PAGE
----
In Northern Nevada's more populated counties, unemployment numbers are more in line with the country's average. Rural counties report jobless rates below four percent. State officials also reported the lowest number of initial jobless claims filed so far this year.

Most Nevada Workplaces Can Relax Sanitation Procedures
By The Associated Press

Nevada workplaces can begin cleaning most surfaces with soap and detergent rather than disinfectants that kill the coronavirus. The state Occupational Safety and Health Administration said on Thursday that workplaces where no people are suspected to have COVID-19 can relax their procedures. They also announced they plan to align different workplace requirements for health care facilities with the federal guidelines that require prevention plans that address vaccines and testing. The updated guidelines come as infection rates remain low but hit a slight uptick. More than half of Nevada’s population ages 12 and older has been vaccinated. Nevada reported 448 new coronavirus cases and 10 deaths on Thursday.

Elko County School Board Requests No Mask Policy For School Year
By KUNR Staff

The Elko County School Board is requesting a promise from Governor Steve Sisolak that there won't a student mask mandate before next school year. They also want a guarantee the state will not require students to get COVID vaccinations in order to go back to school. First reportedby the Elko Daily Free Press, the requests were outlined in a letter sent to Sisolak this week.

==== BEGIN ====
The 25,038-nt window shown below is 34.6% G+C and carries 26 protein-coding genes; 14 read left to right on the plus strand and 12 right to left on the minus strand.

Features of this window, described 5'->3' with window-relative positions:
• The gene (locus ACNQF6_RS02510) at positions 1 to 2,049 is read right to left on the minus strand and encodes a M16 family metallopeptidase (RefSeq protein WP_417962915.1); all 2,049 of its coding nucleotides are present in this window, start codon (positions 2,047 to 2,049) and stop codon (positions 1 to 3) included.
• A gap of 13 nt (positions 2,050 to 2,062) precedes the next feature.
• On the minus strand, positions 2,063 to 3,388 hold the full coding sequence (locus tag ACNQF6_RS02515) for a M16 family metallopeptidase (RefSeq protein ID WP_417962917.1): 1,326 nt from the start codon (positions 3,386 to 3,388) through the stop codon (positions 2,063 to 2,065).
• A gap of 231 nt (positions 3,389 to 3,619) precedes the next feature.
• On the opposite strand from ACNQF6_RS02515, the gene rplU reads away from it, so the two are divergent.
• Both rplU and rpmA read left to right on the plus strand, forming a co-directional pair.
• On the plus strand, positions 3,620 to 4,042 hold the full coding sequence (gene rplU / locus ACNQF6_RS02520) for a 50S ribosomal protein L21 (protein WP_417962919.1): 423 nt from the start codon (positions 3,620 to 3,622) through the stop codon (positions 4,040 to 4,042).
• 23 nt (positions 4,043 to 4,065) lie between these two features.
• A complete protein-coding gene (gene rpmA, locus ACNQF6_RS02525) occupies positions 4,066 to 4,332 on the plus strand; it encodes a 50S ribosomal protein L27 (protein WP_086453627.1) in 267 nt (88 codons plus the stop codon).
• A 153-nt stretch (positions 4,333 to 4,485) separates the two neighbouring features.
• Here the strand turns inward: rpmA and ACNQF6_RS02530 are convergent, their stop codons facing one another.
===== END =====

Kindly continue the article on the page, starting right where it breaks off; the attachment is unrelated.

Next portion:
Trustees say they've received complaints from parents, students and the community regarding differing mask policies for students of different ages who attend the same school. They say they've also heard concerns about vaccination clinics held on or near school property.

Earlier this month, the state turned most COVID-19 mitigation efforts over to local officials and health districts.

Casino Tech: Even Chips Have Chips At Newest Vegas Resort
By The Associated Press

Even the chips have chips at the newest casino resort on the Las Vegas Strip. Everything can be cashless and wireless when Resorts World Las Vegas opened late Thursday to guests and gamblers. Casino operations chief Rick Hutchins says players will be using chips implanted with sensors at tables hard-wired for cashless transactions. Resorts World cost $4.3 billion and is the first new Las Vegas property to open in a decade. Doors opened to the public at 11 p.m. Thursday. An analyst says the opening should boost the Las Vegas economy battered by the coronavirus pandemic but rebounding since closures have lifted and travel restrictions have eased.

Paul Boger is a former reporter at KUNR Public Radio.
Maggie Mullen is a fifth generation Wyomingite, born and raised in Casper. She is currently a Masters candidate in American Studies and will defend her thesis on female body hair in contemporary American culture this May. Before graduate school, she earned her BA in English and French from the University of Wyoming. Maggie enjoys writing, cooking, her bicycle, swimming in rivers and lakes, and most any dog.
Related Content